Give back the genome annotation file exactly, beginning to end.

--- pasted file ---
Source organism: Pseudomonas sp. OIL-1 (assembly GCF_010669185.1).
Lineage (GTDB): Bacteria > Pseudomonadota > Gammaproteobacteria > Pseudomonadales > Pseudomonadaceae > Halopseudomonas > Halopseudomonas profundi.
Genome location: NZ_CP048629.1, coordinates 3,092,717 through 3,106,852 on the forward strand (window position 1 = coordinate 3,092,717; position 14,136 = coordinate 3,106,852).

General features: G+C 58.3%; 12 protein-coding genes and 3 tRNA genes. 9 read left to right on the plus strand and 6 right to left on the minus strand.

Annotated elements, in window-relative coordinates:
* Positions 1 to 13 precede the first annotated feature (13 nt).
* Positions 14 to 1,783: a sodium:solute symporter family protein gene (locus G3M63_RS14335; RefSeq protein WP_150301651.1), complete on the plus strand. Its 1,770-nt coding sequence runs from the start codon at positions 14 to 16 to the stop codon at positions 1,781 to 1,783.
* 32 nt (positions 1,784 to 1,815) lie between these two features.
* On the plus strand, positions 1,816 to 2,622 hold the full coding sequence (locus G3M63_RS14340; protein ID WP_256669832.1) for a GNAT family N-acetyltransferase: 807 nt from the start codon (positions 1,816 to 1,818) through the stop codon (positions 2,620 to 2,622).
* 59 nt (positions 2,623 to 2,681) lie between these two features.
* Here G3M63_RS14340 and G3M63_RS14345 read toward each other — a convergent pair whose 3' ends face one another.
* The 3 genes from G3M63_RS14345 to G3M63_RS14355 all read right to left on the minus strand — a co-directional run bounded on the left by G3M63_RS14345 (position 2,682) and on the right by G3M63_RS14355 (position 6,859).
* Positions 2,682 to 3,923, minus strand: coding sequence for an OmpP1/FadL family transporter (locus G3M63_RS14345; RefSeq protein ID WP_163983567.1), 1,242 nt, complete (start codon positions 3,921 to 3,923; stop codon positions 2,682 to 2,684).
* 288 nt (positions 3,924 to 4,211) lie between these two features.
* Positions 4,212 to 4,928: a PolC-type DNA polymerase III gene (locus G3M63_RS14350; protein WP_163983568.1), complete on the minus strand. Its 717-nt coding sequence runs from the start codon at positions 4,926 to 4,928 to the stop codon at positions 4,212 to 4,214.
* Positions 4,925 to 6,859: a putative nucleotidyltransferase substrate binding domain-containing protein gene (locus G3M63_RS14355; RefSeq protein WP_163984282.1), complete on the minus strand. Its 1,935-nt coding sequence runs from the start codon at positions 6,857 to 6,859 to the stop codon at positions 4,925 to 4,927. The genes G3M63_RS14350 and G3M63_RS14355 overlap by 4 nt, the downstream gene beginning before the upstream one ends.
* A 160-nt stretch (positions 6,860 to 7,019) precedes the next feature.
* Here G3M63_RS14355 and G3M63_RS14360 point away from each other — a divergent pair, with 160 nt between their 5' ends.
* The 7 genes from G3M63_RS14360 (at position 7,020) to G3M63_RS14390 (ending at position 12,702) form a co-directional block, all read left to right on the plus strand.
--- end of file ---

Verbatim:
Source organism: Pseudomonas sp. OIL-1 (assembly GCF_010669185.1).
Lineage (GTDB): Bacteria > Pseudomonadota > Gammaproteobacteria > Pseudomonadales > Pseudomonadaceae > Halopseudomonas > Halopseudomonas profundi.
Genome location: NZ_CP048629.1, coordinates 3,092,717 through 3,106,852 on the forward strand (window position 1 = coordinate 3,092,717; position 14,136 = coordinate 3,106,852).

General features: G+C 58.3%; 12 protein-coding genes and 3 tRNA genes. 9 read left to right on the plus strand and 6 right to left on the minus strand.

Annotated elements, in window-relative coordinates:
* Positions 1 to 13 precede the first annotated feature (13 nt).
* Positions 14 to 1,783: a sodium:solute symporter family protein gene (locus G3M63_RS14335; RefSeq protein WP_150301651.1), complete on the plus strand. Its 1,770-nt coding sequence runs from the start codon at positions 14 to 16 to the stop codon at positions 1,781 to 1,783.
* 32 nt (positions 1,784 to 1,815) lie between these two features.
* On the plus strand, positions 1,816 to 2,622 hold the full coding sequence (locus G3M63_RS14340; protein ID WP_256669832.1) for a GNAT family N-acetyltransferase: 807 nt from the start codon (positions 1,816 to 1,818) through the stop codon (positions 2,620 to 2,622).
* 59 nt (positions 2,623 to 2,681) lie between these two features.
* Here G3M63_RS14340 and G3M63_RS14345 read toward each other — a convergent pair whose 3' ends face one another.
* The 3 genes from G3M63_RS14345 to G3M63_RS14355 all read right to left on the minus strand — a co-directional run bounded on the left by G3M63_RS14345 (position 2,682) and on the right by G3M63_RS14355 (position 6,859).
* Positions 2,682 to 3,923, minus strand: coding sequence for an OmpP1/FadL family transporter (locus G3M63_RS14345; RefSeq protein ID WP_163983567.1), 1,242 nt, complete (start codon positions 3,921 to 3,923; stop codon positions 2,682 to 2,684).
* 288 nt (positions 3,924 to 4,211) lie between these two features.
* Positions 4,212 to 4,928: a PolC-type DNA polymerase III gene (locus G3M63_RS14350; protein WP_163983568.1), complete on the minus strand. Its 717-nt coding sequence runs from the start codon at positions 4,926 to 4,928 to the stop codon at positions 4,212 to 4,214.
* Positions 4,925 to 6,859: a putative nucleotidyltransferase substrate binding domain-containing protein gene (locus G3M63_RS14355; RefSeq protein WP_163984282.1), complete on the minus strand. Its 1,935-nt coding sequence runs from the start codon at positions 6,857 to 6,859 to the stop codon at positions 4,925 to 4,927. The genes G3M63_RS14350 and G3M63_RS14355 overlap by 4 nt, the downstream gene beginning before the upstream one ends.
* A 160-nt stretch (positions 6,860 to 7,019) precedes the next feature.
* Here G3M63_RS14355 and G3M63_RS14360 point away from each other — a divergent pair, with 160 nt between their 5' ends.
* The 7 genes from G3M63_RS14360 (at position 7,020) to G3M63_RS14390 (ending at position 12,702) form a co-directional block, all read left to right on the plus strand.